9. Intellectual organization originates and for a time grows as an accompaniment of the organization of the acts required to realize an end, not as the result of a direct appeal to thinking power. – How We Think by John Dewey
  10. When human beings come into contact with each other, there originates a state of things in which something is thought and done. – An Interpretation of Rudolf Eucken's Philosophy by W. Tudor Jones
  11. Finally, at the back of all these processes, we are to recognize the one ultimate reality, the universe itself, which originates and undergoes all these evolutions. – The Old Riddle and the Newest Answer by John Gerard
  12. And, as has been said, in the meeting of their longing glances originates the first germ of a new being, which, indeed, like all germs, is generally crushed out. – Essays of Schopenhauer by Arthur Schopenhauer
  13. These bands make a discontinuous spectrum quite similar to that given off by compounds of hydrogen and carbon, and of course indicate that a part of the comet's light originates in the body itself, which must therefore be incandescent, or at least must contain some incandescent portions. – A Text-Book of Astronomy by George C. Comstock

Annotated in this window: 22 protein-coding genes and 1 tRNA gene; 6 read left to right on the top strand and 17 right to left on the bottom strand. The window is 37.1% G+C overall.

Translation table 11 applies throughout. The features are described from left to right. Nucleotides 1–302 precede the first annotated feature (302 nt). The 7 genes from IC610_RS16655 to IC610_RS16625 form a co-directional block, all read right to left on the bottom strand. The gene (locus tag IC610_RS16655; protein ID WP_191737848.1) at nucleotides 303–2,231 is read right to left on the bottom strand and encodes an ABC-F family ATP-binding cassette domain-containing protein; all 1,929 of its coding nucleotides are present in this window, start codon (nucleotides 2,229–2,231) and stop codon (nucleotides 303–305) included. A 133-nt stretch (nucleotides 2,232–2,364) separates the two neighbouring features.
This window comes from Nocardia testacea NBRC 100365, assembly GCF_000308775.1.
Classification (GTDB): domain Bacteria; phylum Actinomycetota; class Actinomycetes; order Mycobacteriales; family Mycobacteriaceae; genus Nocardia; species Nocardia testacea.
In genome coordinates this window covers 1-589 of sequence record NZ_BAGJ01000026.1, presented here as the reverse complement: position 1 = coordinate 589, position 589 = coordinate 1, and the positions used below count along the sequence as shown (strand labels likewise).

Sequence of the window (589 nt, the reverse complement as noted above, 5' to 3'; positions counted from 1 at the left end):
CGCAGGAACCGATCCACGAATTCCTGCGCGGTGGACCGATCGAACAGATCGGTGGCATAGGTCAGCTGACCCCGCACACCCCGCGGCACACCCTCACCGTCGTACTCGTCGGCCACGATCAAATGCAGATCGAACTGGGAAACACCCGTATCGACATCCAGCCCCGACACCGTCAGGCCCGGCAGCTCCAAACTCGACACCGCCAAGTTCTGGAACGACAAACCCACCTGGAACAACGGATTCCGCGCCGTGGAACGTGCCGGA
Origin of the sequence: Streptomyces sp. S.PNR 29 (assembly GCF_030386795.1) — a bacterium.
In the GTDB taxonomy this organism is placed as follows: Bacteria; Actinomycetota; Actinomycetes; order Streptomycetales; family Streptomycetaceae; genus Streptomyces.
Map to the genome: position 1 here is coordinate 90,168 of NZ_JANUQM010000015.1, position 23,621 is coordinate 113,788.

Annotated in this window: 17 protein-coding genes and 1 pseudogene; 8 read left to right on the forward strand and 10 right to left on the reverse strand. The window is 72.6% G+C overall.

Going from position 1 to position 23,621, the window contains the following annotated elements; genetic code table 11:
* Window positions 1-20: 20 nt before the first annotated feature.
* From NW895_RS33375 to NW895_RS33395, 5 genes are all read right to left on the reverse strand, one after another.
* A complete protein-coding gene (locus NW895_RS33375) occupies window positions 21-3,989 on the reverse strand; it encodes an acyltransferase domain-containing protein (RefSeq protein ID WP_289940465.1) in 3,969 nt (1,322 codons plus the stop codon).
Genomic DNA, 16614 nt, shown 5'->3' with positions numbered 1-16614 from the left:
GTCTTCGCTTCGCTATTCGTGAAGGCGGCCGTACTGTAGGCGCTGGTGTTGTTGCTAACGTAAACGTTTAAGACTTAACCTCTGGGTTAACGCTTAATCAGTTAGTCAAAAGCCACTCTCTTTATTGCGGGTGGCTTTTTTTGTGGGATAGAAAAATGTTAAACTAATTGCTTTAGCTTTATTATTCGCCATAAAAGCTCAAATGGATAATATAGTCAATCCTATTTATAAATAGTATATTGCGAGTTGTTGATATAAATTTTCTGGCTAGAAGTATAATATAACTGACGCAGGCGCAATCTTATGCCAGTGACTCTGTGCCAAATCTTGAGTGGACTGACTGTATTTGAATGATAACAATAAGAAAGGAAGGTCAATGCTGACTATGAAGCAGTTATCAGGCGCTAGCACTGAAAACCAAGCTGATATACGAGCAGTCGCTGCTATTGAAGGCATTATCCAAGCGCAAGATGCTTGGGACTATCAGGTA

14. It is generally found that a fanciful mythology, of a bright, gloomy, or grotesque character, in accordance with the outward circumstances and latent spirit or humour of the particular race among whom it originates precedes and for a time accompanies the poetry of romantic action. – The Roman Poets of the Republic by W. Y. Sellar
  15. Excess emotionalism often originates in overstimulated glands. – Mate in Two Moves by Winston Marks
  16. But the fact of morality and the value of morality are not bound up with whether conduct be the expression of theoretically calculable factors, or whether it is, on the one side, determined by a self which originates its own impulses. – Determinism or Free-Will? by Chapman Cohen
  17. It usually originates in the synovial membrane, but foci are frequently present in the carpal bones, and less commonly in the lower ends of the radius and ulna, or in the bases of the metacarpals. – Manual of Surgery Volume Second: Extremities--Head--Neck. Sixth Edition. by Alexander Miles Alexis Thomson
  18. Reflection adds nothing to the contents of human consciousness: it examines our fundamental beliefs, but originates none of them; it discerns the elements and sources of certainty, but can neither produce nor alter them. – Modern Atheism under its forms of Pantheism, Materialism, Secularism, Development, and Natural Laws by James Buchanan
  19. But our experience or perception of individual objects is just as much mental as the thinking which originates a priori judgements. – Kant's Theory of Knowledge by Harold Arthur Prichard
  20. The class out of which governmental organization originates is, as we have said, analogous in its relations to the ectoderm of the lowest animals and of embryonic forms. – Essays: Scientific, Political, & Speculative, Vol. I by Herbert Spencer